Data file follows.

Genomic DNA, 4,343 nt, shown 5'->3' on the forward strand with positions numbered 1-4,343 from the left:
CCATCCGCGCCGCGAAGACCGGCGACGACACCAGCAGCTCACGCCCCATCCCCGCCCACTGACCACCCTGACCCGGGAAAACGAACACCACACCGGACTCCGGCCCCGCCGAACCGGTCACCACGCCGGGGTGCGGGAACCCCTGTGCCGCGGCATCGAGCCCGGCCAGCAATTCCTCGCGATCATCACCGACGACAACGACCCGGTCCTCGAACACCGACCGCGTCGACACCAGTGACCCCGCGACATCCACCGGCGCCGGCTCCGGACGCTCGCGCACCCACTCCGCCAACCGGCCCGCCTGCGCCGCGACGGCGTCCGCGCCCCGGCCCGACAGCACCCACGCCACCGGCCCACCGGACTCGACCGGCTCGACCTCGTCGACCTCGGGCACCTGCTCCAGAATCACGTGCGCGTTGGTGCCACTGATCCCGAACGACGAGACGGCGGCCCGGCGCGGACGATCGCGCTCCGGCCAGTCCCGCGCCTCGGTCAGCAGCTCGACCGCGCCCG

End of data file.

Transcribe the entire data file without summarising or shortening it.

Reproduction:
Genomic DNA, 4,343 nt, shown 5'->3' on the forward strand with positions numbered 1-4,343 from the left:
CCATCCGCGCCGCGAAGACCGGCGACGACACCAGCAGCTCACGCCCCATCCCCGCCCACTGACCACCCTGACCCGGGAAAACGAACACCACACCGGACTCCGGCCCCGCCGAACCGGTCACCACGCCGGGGTGCGGGAACCCCTGTGCCGCGGCATCGAGCCCGGCCAGCAATTCCTCGCGATCATCACCGACGACAACGACCCGGTCCTCGAACACCGACCGCGTCGACACCAGTGACCCCGCGACATCCACCGGCGCCGGCTCCGGACGCTCGCGCACCCACTCCGCCAACCGGCCCGCCTGCGCCGCGACGGCGTCCGCGCCCCGGCCCGACAGCACCCACGCCACCGGCCCACCGGACTCGACCGGCTCGACCTCGTCGACCTCGGGCACCTGCTCCAGAATCACGTGCGCGTTGGTGCCACTGATCCCGAACGACGAGACGGCGGCCCGGCGCGGACGATCGCGCTCCGGCCAGTCCCGCGCCTCGGTCAGCAGCTCGACCGCGCCCG